Make a Difference Where You Live
Most everyone in their own way wants to leave the world a better place. Some strive for global changes; others contribute by improving life in their immediate surroundings. With just a bit of soil and sunlight you can make a positive contribution to future biodiversity by converting a patch of garden into a wildflower refuge for butterflies, bees and hummingbirds.
As reported widely in media, the Monarch population and the honeybee colonies are disappearing. Experts believe native habitat loss and the increased use of pesticides are major reasons for their decline. The grim news is a clarion call-to-action for gardeners. As stewards of our own backyard ecosystems it’s time to draw a line in the soil.
PlantButterflies.org has partnered with the Monarch Sister Schools Program and gardening centers to help raise awareness about the importance of planting native wildflowers to support native pollinators. As part of a growing coalition of concerned gardeners, environmental stewards, and native plant growers, we are taking small and large steps to preserve natural plant diversity in backyards, public parks, historic gardens, and along highways.
Cultivate Your Roots
The benefits of gardening with native plants are significant. Natives not only attract butterflies and other important pollinators, they add beauty to the landscape. They feed and house essential pollinators. They help conserve water, protect the soil, reduce lawn care, and save money on fertilizers and pesticides. By restoring a patch of lawn about the size of your dining room table you will see for yourself the advantages of going native.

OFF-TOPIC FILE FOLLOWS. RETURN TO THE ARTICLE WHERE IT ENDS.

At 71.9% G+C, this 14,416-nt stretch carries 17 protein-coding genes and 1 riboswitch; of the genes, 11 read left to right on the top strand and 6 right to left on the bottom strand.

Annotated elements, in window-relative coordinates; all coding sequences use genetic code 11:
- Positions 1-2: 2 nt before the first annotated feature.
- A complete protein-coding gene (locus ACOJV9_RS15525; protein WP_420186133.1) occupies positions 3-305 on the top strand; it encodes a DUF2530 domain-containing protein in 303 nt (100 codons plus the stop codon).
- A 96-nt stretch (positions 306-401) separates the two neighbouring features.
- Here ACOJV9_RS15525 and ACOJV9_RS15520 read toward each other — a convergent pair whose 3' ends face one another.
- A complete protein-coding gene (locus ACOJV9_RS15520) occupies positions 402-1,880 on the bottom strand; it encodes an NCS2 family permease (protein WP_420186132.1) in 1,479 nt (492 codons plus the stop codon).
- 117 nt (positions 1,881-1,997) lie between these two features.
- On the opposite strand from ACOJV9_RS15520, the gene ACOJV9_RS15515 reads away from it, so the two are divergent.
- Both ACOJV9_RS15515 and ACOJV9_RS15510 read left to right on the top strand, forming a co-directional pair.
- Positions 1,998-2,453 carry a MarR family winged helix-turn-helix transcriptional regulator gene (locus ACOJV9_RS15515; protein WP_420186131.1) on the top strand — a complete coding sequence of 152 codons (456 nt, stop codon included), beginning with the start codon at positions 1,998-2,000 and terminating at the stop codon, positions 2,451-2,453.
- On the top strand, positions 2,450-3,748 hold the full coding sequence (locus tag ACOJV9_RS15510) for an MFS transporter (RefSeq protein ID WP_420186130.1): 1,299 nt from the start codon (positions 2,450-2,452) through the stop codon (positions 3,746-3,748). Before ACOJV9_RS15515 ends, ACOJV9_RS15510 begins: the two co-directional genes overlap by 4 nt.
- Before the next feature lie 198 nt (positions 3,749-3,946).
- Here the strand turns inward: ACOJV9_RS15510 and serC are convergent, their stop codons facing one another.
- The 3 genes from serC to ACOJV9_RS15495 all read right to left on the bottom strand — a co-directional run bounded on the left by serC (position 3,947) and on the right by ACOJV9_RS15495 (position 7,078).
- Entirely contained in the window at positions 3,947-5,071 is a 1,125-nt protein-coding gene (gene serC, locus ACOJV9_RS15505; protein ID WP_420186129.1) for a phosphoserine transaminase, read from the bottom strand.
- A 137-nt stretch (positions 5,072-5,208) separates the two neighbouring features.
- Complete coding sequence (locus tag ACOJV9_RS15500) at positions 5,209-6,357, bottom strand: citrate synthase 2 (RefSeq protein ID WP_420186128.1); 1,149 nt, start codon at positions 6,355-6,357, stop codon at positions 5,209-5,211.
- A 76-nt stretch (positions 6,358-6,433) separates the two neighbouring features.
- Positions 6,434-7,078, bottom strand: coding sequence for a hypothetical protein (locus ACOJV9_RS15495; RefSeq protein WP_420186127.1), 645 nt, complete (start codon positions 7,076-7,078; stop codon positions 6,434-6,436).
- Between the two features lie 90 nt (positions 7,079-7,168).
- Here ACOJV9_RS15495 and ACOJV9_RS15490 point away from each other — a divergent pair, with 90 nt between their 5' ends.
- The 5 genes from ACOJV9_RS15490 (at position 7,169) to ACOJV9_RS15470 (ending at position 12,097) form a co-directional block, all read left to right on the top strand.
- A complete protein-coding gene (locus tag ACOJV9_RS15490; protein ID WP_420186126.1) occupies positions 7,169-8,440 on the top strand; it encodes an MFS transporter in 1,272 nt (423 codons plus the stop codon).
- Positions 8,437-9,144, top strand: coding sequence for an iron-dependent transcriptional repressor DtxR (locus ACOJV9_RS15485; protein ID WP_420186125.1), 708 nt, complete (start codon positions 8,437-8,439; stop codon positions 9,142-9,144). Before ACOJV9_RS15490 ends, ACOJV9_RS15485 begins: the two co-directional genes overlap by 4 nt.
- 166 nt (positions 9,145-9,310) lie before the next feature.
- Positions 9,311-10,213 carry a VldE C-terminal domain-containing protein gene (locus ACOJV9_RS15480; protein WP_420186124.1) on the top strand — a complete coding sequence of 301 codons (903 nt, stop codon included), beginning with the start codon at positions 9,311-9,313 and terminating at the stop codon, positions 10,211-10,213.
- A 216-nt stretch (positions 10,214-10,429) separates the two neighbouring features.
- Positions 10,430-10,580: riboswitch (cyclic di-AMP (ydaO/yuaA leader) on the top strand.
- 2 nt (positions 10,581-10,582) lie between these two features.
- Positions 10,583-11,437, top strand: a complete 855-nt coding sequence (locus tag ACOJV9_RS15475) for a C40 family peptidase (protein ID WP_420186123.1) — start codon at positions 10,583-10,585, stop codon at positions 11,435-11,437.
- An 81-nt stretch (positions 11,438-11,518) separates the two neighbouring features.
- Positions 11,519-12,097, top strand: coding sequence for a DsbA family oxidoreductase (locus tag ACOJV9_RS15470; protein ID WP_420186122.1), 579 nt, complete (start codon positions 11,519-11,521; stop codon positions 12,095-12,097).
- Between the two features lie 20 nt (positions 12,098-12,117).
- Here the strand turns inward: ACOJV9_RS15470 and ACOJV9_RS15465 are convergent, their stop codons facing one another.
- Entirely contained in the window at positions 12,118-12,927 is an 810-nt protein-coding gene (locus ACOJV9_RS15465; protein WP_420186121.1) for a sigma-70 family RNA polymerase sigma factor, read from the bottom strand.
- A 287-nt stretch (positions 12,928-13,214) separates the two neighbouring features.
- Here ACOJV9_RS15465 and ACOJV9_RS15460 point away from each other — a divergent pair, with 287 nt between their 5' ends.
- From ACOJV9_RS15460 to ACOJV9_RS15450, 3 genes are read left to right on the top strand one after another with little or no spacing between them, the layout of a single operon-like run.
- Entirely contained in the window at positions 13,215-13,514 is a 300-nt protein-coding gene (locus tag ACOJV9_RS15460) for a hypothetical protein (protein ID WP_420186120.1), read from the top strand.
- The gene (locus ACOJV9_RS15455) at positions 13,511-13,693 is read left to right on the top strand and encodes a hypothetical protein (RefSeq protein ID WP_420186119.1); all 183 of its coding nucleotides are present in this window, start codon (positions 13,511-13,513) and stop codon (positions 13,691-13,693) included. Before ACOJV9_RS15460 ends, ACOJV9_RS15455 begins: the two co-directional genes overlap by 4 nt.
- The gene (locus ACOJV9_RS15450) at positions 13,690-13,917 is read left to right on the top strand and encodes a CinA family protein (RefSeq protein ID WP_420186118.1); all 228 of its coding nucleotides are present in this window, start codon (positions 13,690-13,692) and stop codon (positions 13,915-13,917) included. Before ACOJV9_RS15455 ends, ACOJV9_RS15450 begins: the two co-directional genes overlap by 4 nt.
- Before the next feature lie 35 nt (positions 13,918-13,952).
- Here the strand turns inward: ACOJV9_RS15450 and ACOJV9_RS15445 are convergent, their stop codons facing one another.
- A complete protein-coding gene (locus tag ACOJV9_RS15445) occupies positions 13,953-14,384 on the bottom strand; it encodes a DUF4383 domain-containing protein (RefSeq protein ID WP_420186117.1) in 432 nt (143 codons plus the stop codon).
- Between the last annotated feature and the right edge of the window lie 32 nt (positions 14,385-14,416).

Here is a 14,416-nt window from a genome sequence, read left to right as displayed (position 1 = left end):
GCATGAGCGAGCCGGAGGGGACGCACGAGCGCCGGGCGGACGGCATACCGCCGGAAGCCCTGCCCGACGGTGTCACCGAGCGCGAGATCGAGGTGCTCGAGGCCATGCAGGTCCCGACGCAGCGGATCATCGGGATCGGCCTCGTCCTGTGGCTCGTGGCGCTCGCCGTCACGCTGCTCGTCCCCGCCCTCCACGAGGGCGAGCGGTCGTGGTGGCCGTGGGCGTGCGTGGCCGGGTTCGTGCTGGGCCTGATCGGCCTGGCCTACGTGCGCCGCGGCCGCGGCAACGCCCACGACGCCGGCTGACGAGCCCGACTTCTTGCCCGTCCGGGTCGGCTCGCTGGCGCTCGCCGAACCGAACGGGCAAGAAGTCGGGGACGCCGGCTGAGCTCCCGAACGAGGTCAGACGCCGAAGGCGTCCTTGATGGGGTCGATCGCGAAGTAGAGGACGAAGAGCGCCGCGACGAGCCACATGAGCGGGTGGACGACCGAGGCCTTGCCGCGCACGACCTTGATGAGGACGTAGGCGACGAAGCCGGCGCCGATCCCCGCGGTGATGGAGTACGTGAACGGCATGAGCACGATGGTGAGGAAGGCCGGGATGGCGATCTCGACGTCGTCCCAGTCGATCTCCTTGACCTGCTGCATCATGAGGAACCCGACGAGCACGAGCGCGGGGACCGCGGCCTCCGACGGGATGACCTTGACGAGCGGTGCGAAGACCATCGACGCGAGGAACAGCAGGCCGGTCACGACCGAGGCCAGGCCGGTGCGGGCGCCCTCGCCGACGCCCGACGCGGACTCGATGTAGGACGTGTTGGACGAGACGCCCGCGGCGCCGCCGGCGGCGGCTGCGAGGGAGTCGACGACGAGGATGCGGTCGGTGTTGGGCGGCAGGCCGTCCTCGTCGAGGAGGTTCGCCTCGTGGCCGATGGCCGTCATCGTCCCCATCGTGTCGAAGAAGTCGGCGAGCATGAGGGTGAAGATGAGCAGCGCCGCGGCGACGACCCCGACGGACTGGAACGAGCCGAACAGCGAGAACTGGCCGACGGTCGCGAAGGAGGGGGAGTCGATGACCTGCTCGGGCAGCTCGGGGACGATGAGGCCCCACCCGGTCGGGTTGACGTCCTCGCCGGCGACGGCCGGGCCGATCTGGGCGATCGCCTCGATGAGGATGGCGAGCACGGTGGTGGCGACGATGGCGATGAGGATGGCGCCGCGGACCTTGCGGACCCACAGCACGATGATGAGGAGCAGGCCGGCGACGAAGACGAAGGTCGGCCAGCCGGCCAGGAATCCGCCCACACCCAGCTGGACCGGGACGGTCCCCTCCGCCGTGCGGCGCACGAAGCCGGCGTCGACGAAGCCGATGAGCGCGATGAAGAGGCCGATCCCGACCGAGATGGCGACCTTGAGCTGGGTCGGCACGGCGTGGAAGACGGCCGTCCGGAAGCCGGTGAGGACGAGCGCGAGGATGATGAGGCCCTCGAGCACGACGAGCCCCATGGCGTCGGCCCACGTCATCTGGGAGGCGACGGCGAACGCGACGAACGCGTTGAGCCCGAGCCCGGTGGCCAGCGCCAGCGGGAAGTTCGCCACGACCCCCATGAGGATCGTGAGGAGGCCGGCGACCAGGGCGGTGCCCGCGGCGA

Choose native plants that you know grow easily in your region and climate or ask your local garden center for suggestions. After the next rainstorm, remove encroaching weeds by hand from a 4’ x 6’ area and restore that section with native wildflowers to create an invasive-free zone. This modest parcel of land will become a safe haven for butterflies and other beneficial insects. Seeing their return to your garden will likely motivate you to expand your buffet of nectar-rich perennials to include milkweed, whose leaves and flowers are the sole food source for Monarch caterpillars.
Plant natives and the butterflies will come
Start before you’re ready. Click here for planting instructions. Begin with a group of 6 to 12 perennials to establish a foundational garden of wildflowers. Adrian Higgins, garden editor for The Washington Post, describes why and how to begin eco-gardening in his Local Living cover story - “Creating a haven for butterflies and bees.”
Attracting an abundance of butterflies, bees and birds is the sign of a healthy and diverse ecosystem. By choosing a variety of native plants well adapted to your environment, you will restore the natural balance that can support beneficial pollinators without the use of pesticides.
- Grow native wildflowers
- Provide a safe haven for essential insects
- Make a small difference in your corner of the world